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If there's room for one more count me in. Would love to see some of that mountain history.
Absolutely, anyone who would like to make the trip to Hazel Creek that day is more than welcome. It will be the only opportunity you'll ever have to ride a motorized vehicle( Park Service ferries vehicles across for this day) up Hazel Creek to Bone Valley after being taken across Fontana Lake by boat. That day, we decorate the Bone Valley cemetary, visit the historic Hall Cabin and cemetery, have a creekside dinner, and short Church service near where the Bone Valley Church stood prior to GSMNP days. This is all very near where Kephart lived. It's kind of a Family Reunion.
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  #42  
Old 07-09-2017, 08:48 PM
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Originally Posted by whitetailfreak View Post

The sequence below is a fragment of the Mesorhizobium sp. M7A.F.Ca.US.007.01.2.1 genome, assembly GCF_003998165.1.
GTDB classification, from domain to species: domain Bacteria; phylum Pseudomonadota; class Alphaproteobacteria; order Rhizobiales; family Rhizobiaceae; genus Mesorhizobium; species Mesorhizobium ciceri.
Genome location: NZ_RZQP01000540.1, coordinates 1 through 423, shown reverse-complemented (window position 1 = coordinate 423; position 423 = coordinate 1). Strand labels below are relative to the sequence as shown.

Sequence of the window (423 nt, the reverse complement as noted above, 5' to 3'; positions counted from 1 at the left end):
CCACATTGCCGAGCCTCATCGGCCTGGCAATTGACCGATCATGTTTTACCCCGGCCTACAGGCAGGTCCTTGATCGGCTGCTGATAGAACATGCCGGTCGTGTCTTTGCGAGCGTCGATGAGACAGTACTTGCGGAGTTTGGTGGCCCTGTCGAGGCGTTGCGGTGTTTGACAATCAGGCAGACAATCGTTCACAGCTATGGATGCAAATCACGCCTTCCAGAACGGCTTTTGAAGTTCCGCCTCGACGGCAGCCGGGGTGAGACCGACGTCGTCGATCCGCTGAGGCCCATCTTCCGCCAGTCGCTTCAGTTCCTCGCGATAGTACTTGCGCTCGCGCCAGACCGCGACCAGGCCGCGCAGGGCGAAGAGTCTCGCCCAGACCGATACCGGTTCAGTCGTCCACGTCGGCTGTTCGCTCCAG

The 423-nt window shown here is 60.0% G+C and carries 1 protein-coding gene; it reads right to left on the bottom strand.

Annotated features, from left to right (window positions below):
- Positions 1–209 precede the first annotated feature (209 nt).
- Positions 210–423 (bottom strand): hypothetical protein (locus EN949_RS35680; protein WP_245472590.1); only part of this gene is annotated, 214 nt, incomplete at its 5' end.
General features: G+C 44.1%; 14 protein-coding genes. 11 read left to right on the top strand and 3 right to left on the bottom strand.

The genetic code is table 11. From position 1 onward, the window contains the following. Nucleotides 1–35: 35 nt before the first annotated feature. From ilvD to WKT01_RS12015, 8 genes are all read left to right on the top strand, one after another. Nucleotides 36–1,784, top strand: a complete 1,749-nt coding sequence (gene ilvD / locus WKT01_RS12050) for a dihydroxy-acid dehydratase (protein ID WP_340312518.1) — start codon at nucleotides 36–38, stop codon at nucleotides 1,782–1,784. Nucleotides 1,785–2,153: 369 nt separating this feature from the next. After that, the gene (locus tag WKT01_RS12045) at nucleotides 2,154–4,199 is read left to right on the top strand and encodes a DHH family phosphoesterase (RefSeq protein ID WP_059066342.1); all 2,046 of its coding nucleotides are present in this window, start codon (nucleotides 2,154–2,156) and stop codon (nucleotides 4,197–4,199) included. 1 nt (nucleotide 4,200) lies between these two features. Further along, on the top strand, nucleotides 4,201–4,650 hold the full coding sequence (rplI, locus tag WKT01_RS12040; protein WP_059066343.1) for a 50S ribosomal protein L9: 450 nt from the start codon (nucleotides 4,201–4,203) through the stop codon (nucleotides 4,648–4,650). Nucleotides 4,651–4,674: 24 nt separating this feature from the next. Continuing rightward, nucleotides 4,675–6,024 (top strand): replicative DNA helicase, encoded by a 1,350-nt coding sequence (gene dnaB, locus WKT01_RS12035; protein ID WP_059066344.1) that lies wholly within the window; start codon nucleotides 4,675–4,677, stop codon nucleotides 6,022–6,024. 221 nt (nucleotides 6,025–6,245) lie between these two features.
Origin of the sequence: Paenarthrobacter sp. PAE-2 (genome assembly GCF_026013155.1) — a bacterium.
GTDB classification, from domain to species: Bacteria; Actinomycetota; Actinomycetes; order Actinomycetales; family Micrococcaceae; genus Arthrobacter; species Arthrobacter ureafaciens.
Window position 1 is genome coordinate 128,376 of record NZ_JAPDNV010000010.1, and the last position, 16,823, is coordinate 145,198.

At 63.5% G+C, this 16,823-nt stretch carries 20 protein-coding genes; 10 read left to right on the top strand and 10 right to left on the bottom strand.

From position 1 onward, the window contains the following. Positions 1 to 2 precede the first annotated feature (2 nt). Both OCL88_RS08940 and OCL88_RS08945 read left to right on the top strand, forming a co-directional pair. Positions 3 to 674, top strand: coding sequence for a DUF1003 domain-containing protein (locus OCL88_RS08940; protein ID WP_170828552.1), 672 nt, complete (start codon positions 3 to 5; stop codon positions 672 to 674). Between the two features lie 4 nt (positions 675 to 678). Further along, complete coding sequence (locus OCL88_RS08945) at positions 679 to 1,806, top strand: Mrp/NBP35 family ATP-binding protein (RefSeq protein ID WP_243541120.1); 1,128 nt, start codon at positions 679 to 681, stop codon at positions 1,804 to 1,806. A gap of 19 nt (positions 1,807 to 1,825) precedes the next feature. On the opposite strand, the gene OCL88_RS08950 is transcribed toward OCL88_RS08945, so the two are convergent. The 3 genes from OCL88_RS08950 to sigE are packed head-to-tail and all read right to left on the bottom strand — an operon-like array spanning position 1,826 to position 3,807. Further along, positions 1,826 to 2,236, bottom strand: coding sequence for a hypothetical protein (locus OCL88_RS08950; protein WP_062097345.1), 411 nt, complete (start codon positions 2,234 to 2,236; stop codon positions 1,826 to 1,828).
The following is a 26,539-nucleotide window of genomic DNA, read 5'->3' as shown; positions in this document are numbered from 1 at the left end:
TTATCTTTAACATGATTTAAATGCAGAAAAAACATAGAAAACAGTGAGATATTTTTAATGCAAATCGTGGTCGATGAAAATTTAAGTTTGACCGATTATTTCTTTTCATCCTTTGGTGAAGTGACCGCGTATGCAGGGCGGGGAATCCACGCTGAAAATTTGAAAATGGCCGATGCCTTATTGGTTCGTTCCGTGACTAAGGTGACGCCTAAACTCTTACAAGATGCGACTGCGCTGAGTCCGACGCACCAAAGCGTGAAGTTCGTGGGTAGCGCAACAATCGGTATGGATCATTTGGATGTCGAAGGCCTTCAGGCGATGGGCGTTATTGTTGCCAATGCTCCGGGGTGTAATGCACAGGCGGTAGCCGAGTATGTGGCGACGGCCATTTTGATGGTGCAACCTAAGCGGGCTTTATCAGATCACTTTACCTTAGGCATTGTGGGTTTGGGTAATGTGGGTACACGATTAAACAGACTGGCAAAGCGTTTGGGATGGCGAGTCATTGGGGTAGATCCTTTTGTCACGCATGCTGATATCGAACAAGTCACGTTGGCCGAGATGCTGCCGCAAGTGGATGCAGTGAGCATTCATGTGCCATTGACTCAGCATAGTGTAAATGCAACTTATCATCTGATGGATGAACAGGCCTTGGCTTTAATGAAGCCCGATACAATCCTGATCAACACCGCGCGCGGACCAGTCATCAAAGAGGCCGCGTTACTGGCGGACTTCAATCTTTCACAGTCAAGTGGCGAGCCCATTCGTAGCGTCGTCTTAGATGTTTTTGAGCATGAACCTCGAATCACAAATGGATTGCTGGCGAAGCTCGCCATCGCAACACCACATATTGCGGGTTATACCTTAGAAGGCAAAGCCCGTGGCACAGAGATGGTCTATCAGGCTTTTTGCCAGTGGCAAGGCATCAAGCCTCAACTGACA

When you get a chance do a little research on "Uncle" Mark Cathey of Deep Creek. He lived on Indian Creek which is a trib of Deep Creek, and was considered by many as one of the best outdoorsman in the Smokies at the turn of the 20th century. He was a mountain man through and through. Cathey's death was particularly fitting.

Mark your calendar, last Sunday in June next year, I'm gonna take you with my family to a cemetery decoration at Bone Valley on Hazel Creek and show you some Smoky Mountain history at its finest. We'll cross Sugar Fork where Kephart lived and wrote "OSH". Let me know if your in.